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    Is the expansion tank a bladder type or just a tank?
    [B]No, plumbing ain't rocket science. Unlike rocket science, plumbing requires a license[B]

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    DIY Senior Member kcodyjr's Avatar
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    Good question, Tom. Do they really make expansion tanks without bladders, or are you thinking some other type being misused?

    Wouldn't the air in the tank be absorbed by the water, just like in an old-school air chamber?

  5. #5
    DIY Member Soapm's Avatar
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    Quote Originally Posted by kcodyjr View Post
    1st of all, I think you might have your mords wixed. The reducing valve and PRV (pressure reducing valve) are the same thing. Do you mean the TPR (temperature & pressure relief) valve is the one that seeps above 30psi? That would make sense..
    I did my best, my pressure relief valve doesn't sense temperature, just pressure (I think) which is why I thought it would be a PRV or pressure relief valve. But yes that is the one that would seep but she's rock solid at 20lbs now. The other one is a pressure reducing valve which would also be a PRV. It makes more sense the way you put it (TPR).

    Ok, so if I set the expansion tank around 20lbs then I should be cool. It'is a bladder type.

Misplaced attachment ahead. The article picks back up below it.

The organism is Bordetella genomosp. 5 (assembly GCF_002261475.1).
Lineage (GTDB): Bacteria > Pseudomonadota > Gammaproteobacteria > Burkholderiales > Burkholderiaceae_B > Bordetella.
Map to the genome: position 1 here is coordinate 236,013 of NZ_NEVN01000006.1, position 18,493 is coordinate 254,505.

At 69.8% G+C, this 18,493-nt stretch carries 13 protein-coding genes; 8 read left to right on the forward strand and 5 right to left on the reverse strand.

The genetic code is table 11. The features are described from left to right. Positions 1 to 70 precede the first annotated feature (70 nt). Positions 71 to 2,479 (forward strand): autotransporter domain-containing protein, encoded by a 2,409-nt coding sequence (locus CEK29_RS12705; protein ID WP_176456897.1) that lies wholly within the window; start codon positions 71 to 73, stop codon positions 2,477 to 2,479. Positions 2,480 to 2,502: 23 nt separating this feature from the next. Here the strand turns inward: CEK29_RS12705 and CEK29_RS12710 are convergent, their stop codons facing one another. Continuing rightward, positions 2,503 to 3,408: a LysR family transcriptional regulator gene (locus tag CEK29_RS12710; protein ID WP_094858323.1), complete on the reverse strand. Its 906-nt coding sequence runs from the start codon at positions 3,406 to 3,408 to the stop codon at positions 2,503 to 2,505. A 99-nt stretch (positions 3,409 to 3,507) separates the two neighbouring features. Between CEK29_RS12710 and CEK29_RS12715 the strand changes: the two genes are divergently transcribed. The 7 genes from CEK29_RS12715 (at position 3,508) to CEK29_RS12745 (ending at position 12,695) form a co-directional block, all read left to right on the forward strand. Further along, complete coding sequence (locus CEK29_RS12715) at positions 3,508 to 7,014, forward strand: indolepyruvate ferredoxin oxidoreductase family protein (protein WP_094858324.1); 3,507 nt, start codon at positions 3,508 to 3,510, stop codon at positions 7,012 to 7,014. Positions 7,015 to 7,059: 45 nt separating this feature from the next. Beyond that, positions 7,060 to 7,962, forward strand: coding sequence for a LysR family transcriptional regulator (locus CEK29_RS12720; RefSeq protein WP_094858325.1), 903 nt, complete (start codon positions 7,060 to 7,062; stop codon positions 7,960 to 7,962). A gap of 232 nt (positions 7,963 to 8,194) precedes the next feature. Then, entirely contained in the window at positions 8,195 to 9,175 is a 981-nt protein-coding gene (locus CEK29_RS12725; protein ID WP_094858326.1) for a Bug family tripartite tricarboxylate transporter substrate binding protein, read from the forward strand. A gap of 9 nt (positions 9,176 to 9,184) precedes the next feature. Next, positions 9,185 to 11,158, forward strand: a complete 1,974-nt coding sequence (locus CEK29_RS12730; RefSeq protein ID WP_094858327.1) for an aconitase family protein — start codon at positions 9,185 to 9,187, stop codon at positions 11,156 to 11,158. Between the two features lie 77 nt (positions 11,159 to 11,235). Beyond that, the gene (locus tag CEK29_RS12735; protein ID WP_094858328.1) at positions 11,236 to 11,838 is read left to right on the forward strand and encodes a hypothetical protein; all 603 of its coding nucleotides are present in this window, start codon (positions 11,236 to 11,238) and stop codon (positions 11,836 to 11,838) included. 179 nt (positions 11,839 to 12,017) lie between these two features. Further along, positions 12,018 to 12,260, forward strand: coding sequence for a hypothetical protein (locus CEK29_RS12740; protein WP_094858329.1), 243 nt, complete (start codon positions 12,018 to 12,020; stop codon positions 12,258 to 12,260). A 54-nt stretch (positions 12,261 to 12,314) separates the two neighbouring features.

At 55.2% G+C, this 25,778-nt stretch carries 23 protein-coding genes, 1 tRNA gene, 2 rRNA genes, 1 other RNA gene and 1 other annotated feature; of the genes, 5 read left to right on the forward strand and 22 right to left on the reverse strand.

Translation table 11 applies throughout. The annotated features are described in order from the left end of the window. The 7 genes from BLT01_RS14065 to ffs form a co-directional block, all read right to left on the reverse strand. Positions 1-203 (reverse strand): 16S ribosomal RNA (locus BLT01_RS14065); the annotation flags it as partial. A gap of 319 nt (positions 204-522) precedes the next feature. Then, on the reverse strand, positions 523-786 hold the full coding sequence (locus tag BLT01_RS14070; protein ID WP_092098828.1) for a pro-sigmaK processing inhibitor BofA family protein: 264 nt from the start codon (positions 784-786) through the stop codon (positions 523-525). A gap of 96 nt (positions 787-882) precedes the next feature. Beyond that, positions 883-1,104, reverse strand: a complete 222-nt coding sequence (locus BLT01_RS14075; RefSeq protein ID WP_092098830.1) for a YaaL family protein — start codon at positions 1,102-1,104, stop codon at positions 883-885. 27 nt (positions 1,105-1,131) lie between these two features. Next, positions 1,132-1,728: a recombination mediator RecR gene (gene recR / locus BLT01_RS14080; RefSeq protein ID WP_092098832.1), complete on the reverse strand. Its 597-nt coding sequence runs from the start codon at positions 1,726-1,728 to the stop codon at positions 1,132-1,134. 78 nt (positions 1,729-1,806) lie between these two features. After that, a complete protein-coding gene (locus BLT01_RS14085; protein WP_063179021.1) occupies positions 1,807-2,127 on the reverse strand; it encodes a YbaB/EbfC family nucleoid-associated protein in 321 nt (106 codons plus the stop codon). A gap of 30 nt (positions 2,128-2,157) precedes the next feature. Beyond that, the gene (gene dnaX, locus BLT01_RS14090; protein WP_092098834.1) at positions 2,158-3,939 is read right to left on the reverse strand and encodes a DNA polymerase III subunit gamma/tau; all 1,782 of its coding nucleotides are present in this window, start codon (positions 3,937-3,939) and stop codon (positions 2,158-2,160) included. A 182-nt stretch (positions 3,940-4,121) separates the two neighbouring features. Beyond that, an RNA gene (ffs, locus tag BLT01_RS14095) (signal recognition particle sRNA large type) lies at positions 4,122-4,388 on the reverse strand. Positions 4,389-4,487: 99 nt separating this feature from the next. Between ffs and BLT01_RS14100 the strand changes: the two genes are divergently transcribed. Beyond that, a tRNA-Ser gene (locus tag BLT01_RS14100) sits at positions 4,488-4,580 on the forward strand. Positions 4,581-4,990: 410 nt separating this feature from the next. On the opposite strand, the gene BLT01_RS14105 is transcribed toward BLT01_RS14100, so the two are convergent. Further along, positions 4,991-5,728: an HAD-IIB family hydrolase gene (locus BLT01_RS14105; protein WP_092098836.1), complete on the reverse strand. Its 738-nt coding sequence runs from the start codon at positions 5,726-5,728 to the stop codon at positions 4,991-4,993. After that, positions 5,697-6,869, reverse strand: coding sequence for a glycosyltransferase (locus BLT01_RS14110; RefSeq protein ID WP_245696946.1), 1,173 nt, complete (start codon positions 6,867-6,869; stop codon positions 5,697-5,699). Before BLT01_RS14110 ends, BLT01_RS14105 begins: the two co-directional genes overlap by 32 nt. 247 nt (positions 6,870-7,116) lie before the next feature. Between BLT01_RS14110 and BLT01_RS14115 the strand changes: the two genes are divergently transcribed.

The other valves on the system are used to control flow and one to purge the system so I was afraid to open the purge valve for fear of introducing air into the system. The other ones wouldn't reduce the pressure??? If the TPR works then I can use it. I took an old (probably 15 or 20 yo) bicycle pump to the church today and if I had any air in the tank I sure don't now. Never could get it to pump any air into the tank so I'll have to get a new pump Thursday and try it again.

    Thanks...

    Ps... Any reason to change the pressure reducing valve back down to 15lbs or is it cool to leave the system at 20lbs?
    Last edited by Soapm; 12-31-2013 at 03:34 PM.

  6. #6
    In the Trades Tom Sawyer's Avatar
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    Water pressure should be between 12 and 15 lbs

    Expansion tank at 15 lbs
    [B]No, plumbing ain't rocket science. Unlike rocket science, plumbing requires a license[B]

  7. #7
    Retired Defense Industry Engineer jadnashua's Avatar
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    The autofill valve and therefore system pressure is determined by how high the water must be pumped. If this is all on one level, or up to two, 12-15psi is fine. The ET pressure should be set to the system operating pressure. Note that the air pressure you read in the ET is always the same as the system pressure UNLESS the system pressure is removed. Because you need the air to expand, when adding water, you must have the system open, and some water will be released as you add air to the ET. Once you have it at the desired pressure, then you can close the valve, and maybe add a small amount of water to restore the pressure - it won't take much...water does not compress, and the pipes don't expand at 12-15psi pressure, either.
    Jim DeBruycker
    Important note - I'm not a pro
    Retired Defense Industry Engineer; Schluter 2.5-day Workshop Completed 2013, 2014